To accompany the exhibit, the State Museum has produced an original documentary film entitled, Visual Voices of the South, which will have its debut in November. The film, which will serve as an orientation for visitors, includes one of the last-known interviews with Finster. Tennessee’s acclaimed self-taught artist, the late Bessie Harvey, is also shown. Many of the artists in the film are represented in the museum’s permanent collection.---
A 152-page hardcover, full color catalogue with essays by Jim Arient, N. J. Girardot, Phyllis Kind, and exhibition curator Glen C. Davies, will be sold along with other folk art items in the "Paradise Garden" Gift Shop. After viewing the exhibition, visitors will have the opportunity shop in the special store which will only be open during the run of the exhibit.
The Historic Park Inn, the hotel FLW designed in Iowa, went under a $20MM renovation but the interior design hurts. Someone go help it.
One of the newer food creations on the state fair circuit this year: red velvet funnel cake...and...Ben & Jerry's makes red velvet cake flavor now!?!
The Historic Women's Exchange in Baltimore fed people for decades (supported women and their crafts in various ways for decades), then closed almost ten years ago. A new project on Kickstarter is to raise $10k so that the project can begin once more as the Women's Industrial Kitchen.
The Woman's Industrial Exchange opened 130 years ago to provide a forum for women to showcase and sell their domestic arts. It was a place where war widows went to make extra money to support their families by capitalizing on the talents that so many women have never been paid for. Since then the Exchange has been a place that galvanized our City around the central notion that the feminine arts are fabulous. Handcrafted objects have VALUE.
People went to the Kitchen for an honest meal served by a feisty but motherly woman. The food was a celebration of homecooking and the environment was reminiscent of the very best memories of one's own home kitchen. It was a place where regulars were thankful for the consistency of great food and tourists sought out for the experience. This vision ended in 2002. I want to bring it back.
I want to restore the flavor and feeling of the Woman's Industrial Kitchen. We will offer the very best of home inspired comfort food. You will be served by the sassiest mothers I know. You will sit seeped in the history of famous and average women who have triumphed in the home, work and communities. We will celebrate home economics and the power of positive thinking.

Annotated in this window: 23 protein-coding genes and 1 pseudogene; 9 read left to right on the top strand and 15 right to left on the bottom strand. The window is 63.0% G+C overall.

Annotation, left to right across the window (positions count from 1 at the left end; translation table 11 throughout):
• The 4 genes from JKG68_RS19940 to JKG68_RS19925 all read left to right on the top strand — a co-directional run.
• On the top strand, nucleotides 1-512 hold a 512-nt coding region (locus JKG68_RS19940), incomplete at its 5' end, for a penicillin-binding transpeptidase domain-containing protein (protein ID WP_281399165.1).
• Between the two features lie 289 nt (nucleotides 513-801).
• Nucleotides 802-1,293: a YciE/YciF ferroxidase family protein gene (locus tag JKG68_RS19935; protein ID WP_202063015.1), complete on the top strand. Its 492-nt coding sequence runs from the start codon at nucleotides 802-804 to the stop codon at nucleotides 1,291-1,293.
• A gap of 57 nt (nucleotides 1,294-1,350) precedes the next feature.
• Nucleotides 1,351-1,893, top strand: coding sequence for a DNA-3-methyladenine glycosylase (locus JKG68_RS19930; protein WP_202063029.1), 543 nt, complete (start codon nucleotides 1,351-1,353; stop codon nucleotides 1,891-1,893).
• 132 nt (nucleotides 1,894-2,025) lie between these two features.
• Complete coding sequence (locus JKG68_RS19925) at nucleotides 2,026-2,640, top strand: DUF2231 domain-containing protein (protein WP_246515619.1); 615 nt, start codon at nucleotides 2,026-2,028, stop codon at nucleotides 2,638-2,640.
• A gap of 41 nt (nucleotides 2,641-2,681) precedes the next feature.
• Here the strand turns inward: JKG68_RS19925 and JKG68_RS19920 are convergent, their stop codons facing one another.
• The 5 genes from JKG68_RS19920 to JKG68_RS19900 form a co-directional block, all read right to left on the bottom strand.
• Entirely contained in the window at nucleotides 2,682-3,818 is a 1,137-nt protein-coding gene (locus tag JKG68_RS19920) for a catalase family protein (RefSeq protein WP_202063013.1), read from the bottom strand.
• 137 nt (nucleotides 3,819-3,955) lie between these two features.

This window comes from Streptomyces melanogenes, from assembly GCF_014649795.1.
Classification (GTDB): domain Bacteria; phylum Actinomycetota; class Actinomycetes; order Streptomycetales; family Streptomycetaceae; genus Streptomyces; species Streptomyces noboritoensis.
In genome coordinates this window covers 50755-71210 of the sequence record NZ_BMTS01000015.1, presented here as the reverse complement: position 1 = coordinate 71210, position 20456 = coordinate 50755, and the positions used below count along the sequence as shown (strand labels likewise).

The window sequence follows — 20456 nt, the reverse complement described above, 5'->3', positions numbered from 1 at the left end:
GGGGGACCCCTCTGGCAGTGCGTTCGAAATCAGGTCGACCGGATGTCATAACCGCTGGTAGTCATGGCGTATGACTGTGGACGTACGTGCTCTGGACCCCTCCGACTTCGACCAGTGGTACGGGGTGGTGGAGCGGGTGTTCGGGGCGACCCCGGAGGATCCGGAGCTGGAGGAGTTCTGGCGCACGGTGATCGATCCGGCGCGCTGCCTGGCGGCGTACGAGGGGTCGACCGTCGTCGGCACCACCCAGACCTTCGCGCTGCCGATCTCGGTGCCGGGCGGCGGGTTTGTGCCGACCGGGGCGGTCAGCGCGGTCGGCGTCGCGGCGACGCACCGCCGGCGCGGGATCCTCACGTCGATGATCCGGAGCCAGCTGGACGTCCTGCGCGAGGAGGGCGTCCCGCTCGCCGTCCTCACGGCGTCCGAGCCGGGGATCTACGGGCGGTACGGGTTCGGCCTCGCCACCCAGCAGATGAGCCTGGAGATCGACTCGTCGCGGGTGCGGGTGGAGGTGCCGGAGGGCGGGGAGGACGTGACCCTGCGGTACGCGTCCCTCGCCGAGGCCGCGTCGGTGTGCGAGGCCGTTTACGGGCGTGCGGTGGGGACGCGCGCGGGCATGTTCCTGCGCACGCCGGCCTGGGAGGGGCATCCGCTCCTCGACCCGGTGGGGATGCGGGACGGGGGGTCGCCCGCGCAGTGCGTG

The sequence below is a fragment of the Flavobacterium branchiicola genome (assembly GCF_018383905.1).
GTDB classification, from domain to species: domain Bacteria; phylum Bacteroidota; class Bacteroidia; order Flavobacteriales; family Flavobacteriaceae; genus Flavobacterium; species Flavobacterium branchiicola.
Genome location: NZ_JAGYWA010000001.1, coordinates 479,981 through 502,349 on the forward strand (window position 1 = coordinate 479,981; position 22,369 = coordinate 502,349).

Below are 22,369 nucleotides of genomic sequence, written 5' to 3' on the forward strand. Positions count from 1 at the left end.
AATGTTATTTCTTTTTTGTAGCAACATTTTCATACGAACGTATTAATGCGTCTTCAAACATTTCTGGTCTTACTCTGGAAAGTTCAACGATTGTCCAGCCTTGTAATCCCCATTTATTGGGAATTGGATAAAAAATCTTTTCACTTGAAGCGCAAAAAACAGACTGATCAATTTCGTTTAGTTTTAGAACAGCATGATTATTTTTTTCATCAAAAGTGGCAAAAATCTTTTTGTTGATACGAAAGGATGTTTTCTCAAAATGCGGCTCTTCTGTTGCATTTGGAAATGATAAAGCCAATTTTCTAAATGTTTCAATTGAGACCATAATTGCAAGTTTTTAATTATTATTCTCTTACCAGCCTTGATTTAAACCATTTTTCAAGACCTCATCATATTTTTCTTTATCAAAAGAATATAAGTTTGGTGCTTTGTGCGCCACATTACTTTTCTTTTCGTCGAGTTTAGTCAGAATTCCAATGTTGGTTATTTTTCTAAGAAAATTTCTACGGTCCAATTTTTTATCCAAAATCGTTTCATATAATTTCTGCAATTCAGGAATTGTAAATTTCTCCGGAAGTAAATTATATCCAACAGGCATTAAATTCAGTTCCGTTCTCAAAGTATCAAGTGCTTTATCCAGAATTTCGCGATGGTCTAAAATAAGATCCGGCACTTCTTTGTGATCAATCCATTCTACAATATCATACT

Your contribution will help us restore this amazing, historic restaurant. It will help us tell the her-story of Maryland women. It will hire cooks, waitresses, bussers and hostesses. It will help us rebuild a legacy that Baltimore has missed sorely.
Love this. Bring back the tomato aspic, here.
The NYT reported last week on other restaurants getting started via Kickstarter as well.
...and the NYT also ran a story about a town in up-state NY opening their own general store based on $100 shares purchased by citizens, since after the Ames store closed in 2002 making many household sundries a fifty mile drive away.
The NYT Sunday Review has a large slideshow collection from Shelby Lee Adams' new book (release date: 11/30), Salt and Truth, which has 80 photographs he's taken over the last eight years. If you're familiar with his subject, this set is very familiar. From a gallery's press release on their Salt and Truth show:
In the introduction to his latest book, Adams helps to explain the title “Salt and Truth”, which is also partially inspired by a passage from a Cormac McCarthy novel. Adams states, “Today, it is becoming more difficult to find actual salt-of-the-earth people. They are disappearing as we are overrun by a more sugarcoated society… The families that have always lived here, many for more than a couple hundred years, are being dispersed by a new breed of Appalachian. There are land developers driving Hummers and Escalades, owning odd-shaped swimming pools and mansions built into the mountaintops after the coal is removed and the mountains reshaped… It is a more varied world now. Salt preserves wholesomeness and prevents decay. Salt lasts. And these hard-formed people from earlier times are still here, even as their population declines.”